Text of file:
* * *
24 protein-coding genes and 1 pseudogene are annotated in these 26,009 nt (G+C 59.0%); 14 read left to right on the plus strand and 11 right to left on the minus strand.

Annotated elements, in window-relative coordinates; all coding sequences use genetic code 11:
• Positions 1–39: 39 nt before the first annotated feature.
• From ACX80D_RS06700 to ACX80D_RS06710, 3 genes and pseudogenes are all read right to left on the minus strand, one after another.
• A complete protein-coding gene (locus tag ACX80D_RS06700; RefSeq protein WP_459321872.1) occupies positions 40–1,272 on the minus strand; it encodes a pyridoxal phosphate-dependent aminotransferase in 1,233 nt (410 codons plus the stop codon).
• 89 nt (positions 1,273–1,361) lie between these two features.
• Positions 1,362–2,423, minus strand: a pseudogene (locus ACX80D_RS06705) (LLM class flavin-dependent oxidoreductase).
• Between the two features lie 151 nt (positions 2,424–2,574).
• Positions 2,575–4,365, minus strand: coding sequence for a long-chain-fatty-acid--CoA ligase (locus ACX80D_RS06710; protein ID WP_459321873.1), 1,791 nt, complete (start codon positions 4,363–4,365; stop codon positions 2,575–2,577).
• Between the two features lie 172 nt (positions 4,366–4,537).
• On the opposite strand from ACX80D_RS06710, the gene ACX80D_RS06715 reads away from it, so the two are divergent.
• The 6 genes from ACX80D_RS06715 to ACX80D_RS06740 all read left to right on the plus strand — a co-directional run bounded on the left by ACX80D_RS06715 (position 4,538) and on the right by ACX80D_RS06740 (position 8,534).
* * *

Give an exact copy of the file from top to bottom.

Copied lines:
24 protein-coding genes and 1 pseudogene are annotated in these 26,009 nt (G+C 59.0%); 14 read left to right on the plus strand and 11 right to left on the minus strand.

Annotated elements, in window-relative coordinates; all coding sequences use genetic code 11:
• Positions 1–39: 39 nt before the first annotated feature.
• From ACX80D_RS06700 to ACX80D_RS06710, 3 genes and pseudogenes are all read right to left on the minus strand, one after another.
• A complete protein-coding gene (locus tag ACX80D_RS06700; RefSeq protein WP_459321872.1) occupies positions 40–1,272 on the minus strand; it encodes a pyridoxal phosphate-dependent aminotransferase in 1,233 nt (410 codons plus the stop codon).
• 89 nt (positions 1,273–1,361) lie between these two features.
• Positions 1,362–2,423, minus strand: a pseudogene (locus ACX80D_RS06705) (LLM class flavin-dependent oxidoreductase).
• Between the two features lie 151 nt (positions 2,424–2,574).
• Positions 2,575–4,365, minus strand: coding sequence for a long-chain-fatty-acid--CoA ligase (locus ACX80D_RS06710; protein ID WP_459321873.1), 1,791 nt, complete (start codon positions 4,363–4,365; stop codon positions 2,575–2,577).
• Between the two features lie 172 nt (positions 4,366–4,537).
• On the opposite strand from ACX80D_RS06710, the gene ACX80D_RS06715 reads away from it, so the two are divergent.
• The 6 genes from ACX80D_RS06715 to ACX80D_RS06740 all read left to right on the plus strand — a co-directional run bounded on the left by ACX80D_RS06715 (position 4,538) and on the right by ACX80D_RS06740 (position 8,534).